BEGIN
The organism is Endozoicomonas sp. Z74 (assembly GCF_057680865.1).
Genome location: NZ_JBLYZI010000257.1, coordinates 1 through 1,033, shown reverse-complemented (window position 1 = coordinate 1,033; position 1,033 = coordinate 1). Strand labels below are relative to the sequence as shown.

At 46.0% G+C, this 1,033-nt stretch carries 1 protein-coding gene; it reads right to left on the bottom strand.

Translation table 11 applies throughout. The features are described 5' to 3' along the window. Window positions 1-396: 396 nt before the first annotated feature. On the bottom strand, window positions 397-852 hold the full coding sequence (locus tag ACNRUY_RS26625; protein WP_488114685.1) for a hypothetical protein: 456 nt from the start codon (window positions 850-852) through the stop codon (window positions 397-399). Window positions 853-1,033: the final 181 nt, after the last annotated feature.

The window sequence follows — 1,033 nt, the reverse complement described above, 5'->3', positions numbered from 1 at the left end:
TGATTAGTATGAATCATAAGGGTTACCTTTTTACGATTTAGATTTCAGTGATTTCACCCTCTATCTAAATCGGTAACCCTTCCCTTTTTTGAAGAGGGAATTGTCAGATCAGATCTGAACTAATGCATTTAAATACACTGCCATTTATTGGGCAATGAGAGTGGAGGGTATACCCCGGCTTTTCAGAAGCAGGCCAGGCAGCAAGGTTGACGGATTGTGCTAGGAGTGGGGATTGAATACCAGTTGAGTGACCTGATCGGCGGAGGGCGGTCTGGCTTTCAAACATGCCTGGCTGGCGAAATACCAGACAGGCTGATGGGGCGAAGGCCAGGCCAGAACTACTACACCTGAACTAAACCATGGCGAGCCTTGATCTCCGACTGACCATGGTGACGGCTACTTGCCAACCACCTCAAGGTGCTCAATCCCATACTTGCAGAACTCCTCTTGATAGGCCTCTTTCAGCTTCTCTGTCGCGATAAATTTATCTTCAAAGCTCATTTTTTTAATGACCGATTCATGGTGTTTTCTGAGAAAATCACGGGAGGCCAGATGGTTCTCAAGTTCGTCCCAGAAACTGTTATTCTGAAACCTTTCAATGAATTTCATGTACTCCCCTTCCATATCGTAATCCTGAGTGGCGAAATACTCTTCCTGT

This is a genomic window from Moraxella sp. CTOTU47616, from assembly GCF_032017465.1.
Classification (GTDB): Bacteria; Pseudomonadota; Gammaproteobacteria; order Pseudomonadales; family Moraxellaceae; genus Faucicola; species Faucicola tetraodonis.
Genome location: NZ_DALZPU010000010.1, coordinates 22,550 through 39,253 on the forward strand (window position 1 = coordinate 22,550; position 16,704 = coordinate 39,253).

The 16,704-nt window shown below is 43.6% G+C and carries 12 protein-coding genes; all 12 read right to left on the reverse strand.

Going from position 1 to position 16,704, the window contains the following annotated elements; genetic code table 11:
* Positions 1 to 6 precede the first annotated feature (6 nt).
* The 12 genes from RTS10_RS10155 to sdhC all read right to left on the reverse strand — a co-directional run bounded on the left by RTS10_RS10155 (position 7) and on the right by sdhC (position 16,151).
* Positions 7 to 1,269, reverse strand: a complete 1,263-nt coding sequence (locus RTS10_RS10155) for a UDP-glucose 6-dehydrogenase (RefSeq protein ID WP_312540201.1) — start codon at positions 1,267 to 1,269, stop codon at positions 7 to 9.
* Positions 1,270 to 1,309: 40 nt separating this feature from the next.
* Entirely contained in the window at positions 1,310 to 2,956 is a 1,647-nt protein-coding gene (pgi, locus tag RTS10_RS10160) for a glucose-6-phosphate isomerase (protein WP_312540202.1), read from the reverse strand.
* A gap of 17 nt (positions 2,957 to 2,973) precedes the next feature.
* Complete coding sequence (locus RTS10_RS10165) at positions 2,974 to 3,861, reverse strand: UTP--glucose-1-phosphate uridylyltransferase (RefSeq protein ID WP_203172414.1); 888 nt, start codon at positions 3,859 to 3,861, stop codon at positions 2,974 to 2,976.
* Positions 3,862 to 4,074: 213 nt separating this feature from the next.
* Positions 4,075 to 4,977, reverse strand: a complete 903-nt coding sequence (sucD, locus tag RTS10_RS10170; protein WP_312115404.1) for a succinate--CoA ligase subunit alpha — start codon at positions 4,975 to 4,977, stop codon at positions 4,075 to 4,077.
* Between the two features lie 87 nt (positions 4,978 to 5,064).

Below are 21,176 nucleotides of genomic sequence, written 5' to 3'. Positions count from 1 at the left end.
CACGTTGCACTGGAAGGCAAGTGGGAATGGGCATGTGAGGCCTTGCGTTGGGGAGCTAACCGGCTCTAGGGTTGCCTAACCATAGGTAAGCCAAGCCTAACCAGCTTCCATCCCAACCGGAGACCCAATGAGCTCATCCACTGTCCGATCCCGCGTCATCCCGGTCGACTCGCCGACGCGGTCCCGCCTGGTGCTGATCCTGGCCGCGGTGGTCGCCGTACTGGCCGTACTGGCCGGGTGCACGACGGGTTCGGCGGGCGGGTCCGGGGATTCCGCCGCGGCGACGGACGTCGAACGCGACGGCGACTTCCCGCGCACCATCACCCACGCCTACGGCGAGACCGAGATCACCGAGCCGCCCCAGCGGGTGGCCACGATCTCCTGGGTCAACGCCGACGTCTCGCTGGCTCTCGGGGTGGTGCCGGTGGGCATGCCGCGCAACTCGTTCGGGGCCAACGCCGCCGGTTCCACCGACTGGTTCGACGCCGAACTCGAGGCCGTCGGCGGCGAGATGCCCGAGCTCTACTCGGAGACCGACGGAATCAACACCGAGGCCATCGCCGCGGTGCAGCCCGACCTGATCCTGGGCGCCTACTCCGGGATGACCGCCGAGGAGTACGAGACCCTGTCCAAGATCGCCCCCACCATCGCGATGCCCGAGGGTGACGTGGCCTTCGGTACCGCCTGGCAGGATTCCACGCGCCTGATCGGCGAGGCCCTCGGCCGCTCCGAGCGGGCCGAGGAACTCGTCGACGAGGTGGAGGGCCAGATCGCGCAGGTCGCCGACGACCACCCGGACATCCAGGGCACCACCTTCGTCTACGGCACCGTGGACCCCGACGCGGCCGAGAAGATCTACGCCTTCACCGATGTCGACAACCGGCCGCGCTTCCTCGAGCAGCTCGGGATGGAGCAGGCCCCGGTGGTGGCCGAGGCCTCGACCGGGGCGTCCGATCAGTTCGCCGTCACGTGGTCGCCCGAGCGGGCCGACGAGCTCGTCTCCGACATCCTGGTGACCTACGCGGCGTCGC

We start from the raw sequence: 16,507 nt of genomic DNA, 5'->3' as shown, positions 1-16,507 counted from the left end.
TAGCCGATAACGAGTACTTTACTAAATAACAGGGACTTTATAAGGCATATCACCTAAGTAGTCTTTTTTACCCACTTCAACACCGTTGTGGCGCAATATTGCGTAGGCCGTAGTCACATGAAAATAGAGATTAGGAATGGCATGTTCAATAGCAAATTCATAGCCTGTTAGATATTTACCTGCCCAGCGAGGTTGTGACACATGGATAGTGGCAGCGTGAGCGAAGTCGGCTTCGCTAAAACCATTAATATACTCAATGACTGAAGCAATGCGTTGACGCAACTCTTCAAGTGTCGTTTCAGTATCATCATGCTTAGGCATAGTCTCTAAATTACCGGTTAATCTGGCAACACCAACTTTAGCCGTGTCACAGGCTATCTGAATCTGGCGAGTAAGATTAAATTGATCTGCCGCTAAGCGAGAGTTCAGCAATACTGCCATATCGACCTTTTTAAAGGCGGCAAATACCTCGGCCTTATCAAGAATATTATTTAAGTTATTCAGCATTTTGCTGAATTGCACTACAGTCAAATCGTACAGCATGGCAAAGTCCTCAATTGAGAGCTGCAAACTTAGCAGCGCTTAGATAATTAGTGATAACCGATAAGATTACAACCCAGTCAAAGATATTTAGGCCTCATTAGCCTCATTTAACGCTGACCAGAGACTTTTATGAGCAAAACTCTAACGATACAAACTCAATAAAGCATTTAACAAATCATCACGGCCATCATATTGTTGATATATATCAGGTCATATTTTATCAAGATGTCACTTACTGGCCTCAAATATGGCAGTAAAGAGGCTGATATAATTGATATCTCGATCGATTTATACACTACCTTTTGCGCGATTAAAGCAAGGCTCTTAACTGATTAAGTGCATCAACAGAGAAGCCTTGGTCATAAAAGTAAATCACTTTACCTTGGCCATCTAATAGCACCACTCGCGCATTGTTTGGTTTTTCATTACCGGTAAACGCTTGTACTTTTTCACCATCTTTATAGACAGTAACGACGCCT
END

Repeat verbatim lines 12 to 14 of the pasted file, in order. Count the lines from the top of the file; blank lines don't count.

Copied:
* Positions 1 to 6 precede the first annotated feature (6 nt).
* The 12 genes from RTS10_RS10155 to sdhC all read right to left on the reverse strand — a co-directional run bounded on the left by RTS10_RS10155 (position 7) and on the right by sdhC (position 16,151).
* Positions 7 to 1,269, reverse strand: a complete 1,263-nt coding sequence (locus RTS10_RS10155) for a UDP-glucose 6-dehydrogenase (RefSeq protein ID WP_312540201.1) — start codon at positions 1,267 to 1,269, stop codon at positions 7 to 9.